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Guilty Verdict in High-Profile Kazakhstan Domestic Violence and Murder Case

Government Should Ensure Justice for All Women Who Suffer Domestic Violence

Members of the Kazakhstan diaspora and supporters attend the “Justice for Saltanat” rally in Krakow, Poland, April 21, 2024. © 2024 Beata Zawrzel/NurPhoto via AP

A Kazakh court has delivered a guilty verdict in the high-profile trial of the country’s former economy minister, Kuandyk Bishimbayev. On May 13, the court found Bishimbayev guilty of the torment and murder with extreme cruelty of his partner Saltanat Nukenova and sentenced him to 24 years in a maximum-security prison. Murder with extreme cruelty carries a maximum sentence of life imprisonment, while torment carries a maximum sentence of seven years.

The prosecution presented evidence during the trial showing how Bishimbayev severely tormented Nukenova before she died of a traumatic brain injury and provided audio and video material, witness testimony, and forensic reports to convince the court of his guilt. Bishimbayev has 15 days to appeal the verdict from the day he formally receives it and should not be eligible for parole until 2040.

Saltanat Nukenova is just one of hundreds of women who suffer violence at the hands of their partners in Kazakhstan each year. The Prosecutor General’s office has estimated that about 80 women die annually from domestic violence in Kazakhstan, while 150 women sustain injuries amounting to grievous bodily harm and more than 4,000 incur light bodily harm.

Every woman or girl who is beaten or killed at the hands of abusive partners or within the family deserves justice, and Kazakhstan’s authorities should conduct thorough investigations into every case of family abuse and hold those responsible to account.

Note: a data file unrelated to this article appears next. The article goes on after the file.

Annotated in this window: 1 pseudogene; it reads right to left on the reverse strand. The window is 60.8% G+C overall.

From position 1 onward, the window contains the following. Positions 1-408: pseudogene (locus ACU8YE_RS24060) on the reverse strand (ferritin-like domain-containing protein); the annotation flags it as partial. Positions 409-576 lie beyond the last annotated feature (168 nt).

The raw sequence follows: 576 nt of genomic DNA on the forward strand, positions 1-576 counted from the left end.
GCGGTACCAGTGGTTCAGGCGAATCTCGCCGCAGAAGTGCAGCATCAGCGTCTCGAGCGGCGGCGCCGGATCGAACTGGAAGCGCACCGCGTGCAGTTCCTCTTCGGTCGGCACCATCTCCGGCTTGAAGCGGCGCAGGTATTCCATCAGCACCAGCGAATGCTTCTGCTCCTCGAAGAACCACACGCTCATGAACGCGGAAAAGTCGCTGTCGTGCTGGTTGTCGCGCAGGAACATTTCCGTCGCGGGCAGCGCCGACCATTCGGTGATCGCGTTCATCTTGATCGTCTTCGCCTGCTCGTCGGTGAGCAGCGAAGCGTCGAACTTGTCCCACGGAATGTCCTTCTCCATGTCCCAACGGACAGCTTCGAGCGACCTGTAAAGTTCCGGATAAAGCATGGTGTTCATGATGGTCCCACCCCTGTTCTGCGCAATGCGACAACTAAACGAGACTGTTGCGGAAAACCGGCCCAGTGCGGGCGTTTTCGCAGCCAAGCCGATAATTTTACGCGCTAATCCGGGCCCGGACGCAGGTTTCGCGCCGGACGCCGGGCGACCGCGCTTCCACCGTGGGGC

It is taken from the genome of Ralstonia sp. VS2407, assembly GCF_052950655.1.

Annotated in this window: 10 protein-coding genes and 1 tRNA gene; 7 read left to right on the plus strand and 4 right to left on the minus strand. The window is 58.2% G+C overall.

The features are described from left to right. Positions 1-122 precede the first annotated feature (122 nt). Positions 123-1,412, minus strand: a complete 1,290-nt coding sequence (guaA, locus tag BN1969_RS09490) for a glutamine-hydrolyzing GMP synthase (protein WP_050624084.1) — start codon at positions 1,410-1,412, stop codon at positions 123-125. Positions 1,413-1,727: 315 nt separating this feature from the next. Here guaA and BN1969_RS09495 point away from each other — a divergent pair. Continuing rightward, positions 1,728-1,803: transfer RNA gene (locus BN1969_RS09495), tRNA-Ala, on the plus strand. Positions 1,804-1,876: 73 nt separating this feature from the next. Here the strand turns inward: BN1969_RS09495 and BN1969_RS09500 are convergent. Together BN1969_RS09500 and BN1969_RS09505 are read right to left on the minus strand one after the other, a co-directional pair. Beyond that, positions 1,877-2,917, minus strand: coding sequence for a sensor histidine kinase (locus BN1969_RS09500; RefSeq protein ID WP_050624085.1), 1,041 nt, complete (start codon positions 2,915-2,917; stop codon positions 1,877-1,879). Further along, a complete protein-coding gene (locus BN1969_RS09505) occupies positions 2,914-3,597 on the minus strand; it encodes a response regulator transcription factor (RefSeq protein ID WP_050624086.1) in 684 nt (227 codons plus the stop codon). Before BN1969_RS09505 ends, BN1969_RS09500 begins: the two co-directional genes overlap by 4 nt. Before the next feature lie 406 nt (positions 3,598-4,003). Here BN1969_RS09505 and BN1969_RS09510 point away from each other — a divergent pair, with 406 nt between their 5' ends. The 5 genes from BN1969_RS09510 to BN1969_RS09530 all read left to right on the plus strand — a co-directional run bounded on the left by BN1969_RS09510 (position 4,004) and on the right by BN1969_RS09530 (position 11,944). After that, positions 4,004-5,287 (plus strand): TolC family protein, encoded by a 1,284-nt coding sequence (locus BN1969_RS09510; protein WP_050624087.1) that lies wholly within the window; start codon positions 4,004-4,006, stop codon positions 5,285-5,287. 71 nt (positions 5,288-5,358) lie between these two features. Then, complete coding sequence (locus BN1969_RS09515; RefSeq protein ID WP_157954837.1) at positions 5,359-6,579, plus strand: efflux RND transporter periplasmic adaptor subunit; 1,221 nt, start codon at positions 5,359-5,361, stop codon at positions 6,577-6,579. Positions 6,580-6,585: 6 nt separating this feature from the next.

In June, a new law criminalizing ‘battery’ and ‘light bodily harm,’ dubbed as Kazakhstan’s “domestic violence law” or “Saltanat’s law,” named for Nukenova, will come into force. Its effective enforcement is crucial to ensuring other women in Kazakhstan do not suffer the same fate.

During the trial, which I followed, the defense made many statements blaming Nukenova for the violence she suffered. This victim-blaming is outrageous, but sadly not unusual in Kazakhstan. Nukenova’s horrific killing and the spectacle of Bishimbayev’s trial should prompt the authorities to introduce measures to prevent investigations and prosecutions of domestic violence cases from becoming spaces for victim-blaming and revictimization.

While Kazakhstan has yet to heed the calls of women’s rights activists and others to make domestic violence a discrete criminal offense, full implementation of recent changes to laws offers Kazakh officials a way to meaningfully tackle the scourge of domestic violence and take action to save the lives of Kazakh women.

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